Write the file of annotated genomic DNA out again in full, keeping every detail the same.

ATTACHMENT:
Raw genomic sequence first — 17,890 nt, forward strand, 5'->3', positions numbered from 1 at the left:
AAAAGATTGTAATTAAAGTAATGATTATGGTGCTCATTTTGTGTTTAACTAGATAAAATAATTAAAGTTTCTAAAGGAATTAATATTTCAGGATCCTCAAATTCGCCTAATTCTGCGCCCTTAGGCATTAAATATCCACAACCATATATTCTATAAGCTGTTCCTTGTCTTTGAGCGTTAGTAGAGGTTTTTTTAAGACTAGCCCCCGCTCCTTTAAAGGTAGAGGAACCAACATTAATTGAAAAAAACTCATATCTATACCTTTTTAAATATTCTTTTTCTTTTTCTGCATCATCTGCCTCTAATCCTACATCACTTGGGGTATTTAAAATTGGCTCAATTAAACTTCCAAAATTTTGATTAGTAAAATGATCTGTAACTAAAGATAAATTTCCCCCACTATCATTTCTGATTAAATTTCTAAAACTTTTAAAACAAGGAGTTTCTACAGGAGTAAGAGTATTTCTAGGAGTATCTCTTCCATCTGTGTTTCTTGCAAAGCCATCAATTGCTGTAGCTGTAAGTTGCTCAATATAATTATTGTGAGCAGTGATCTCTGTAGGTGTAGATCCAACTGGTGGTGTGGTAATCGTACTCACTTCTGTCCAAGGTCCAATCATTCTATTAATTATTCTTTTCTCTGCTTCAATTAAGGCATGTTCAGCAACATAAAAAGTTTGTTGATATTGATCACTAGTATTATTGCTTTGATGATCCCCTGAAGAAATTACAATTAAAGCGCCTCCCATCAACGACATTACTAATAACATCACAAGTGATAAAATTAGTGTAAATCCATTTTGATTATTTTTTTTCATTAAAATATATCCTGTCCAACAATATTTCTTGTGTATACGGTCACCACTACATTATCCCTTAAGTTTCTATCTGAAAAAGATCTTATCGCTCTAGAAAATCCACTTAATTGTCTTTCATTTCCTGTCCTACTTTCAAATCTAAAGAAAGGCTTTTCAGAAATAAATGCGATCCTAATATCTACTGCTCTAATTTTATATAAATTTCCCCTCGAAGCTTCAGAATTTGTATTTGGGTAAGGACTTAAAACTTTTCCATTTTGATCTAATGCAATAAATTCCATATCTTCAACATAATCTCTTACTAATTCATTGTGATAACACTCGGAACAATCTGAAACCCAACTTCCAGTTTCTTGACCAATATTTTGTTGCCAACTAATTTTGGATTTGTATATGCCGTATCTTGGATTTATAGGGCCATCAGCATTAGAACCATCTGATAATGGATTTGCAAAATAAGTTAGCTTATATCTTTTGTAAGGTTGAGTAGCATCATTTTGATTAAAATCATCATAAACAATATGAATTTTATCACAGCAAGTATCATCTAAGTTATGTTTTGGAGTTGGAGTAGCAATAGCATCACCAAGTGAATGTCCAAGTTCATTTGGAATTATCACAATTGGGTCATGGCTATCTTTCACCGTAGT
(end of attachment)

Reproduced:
Raw genomic sequence first — 17,890 nt, forward strand, 5'->3', positions numbered from 1 at the left:
AAAAGATTGTAATTAAAGTAATGATTATGGTGCTCATTTTGTGTTTAACTAGATAAAATAATTAAAGTTTCTAAAGGAATTAATATTTCAGGATCCTCAAATTCGCCTAATTCTGCGCCCTTAGGCATTAAATATCCACAACCATATATTCTATAAGCTGTTCCTTGTCTTTGAGCGTTAGTAGAGGTTTTTTTAAGACTAGCCCCCGCTCCTTTAAAGGTAGAGGAACCAACATTAATTGAAAAAAACTCATATCTATACCTTTTTAAATATTCTTTTTCTTTTTCTGCATCATCTGCCTCTAATCCTACATCACTTGGGGTATTTAAAATTGGCTCAATTAAACTTCCAAAATTTTGATTAGTAAAATGATCTGTAACTAAAGATAAATTTCCCCCACTATCATTTCTGATTAAATTTCTAAAACTTTTAAAACAAGGAGTTTCTACAGGAGTAAGAGTATTTCTAGGAGTATCTCTTCCATCTGTGTTTCTTGCAAAGCCATCAATTGCTGTAGCTGTAAGTTGCTCAATATAATTATTGTGAGCAGTGATCTCTGTAGGTGTAGATCCAACTGGTGGTGTGGTAATCGTACTCACTTCTGTCCAAGGTCCAATCATTCTATTAATTATTCTTTTCTCTGCTTCAATTAAGGCATGTTCAGCAACATAAAAAGTTTGTTGATATTGATCACTAGTATTATTGCTTTGATGATCCCCTGAAGAAATTACAATTAAAGCGCCTCCCATCAACGACATTACTAATAACATCACAAGTGATAAAATTAGTGTAAATCCATTTTGATTATTTTTTTTCATTAAAATATATCCTGTCCAACAATATTTCTTGTGTATACGGTCACCACTACATTATCCCTTAAGTTTCTATCTGAAAAAGATCTTATCGCTCTAGAAAATCCACTTAATTGTCTTTCATTTCCTGTCCTACTTTCAAATCTAAAGAAAGGCTTTTCAGAAATAAATGCGATCCTAATATCTACTGCTCTAATTTTATATAAATTTCCCCTCGAAGCTTCAGAATTTGTATTTGGGTAAGGACTTAAAACTTTTCCATTTTGATCTAATGCAATAAATTCCATATCTTCAACATAATCTCTTACTAATTCATTGTGATAACACTCGGAACAATCTGAAACCCAACTTCCAGTTTCTTGACCAATATTTTGTTGCCAACTAATTTTGGATTTGTATATGCCGTATCTTGGATTTATAGGGCCATCAGCATTAGAACCATCTGATAATGGATTTGCAAAATAAGTTAGCTTATATCTTTTGTAAGGTTGAGTAGCATCATTTTGATTAAAATCATCATAAACAATATGAATTTTATCACAGCAAGTATCATCTAAGTTATGTTTTGGAGTTGGAGTAGCAATAGCATCACCAAGTGAATGTCCAAGTTCATTTGGAATTATCACAATTGGGTCATGGCTATCTTTCACCGTAGT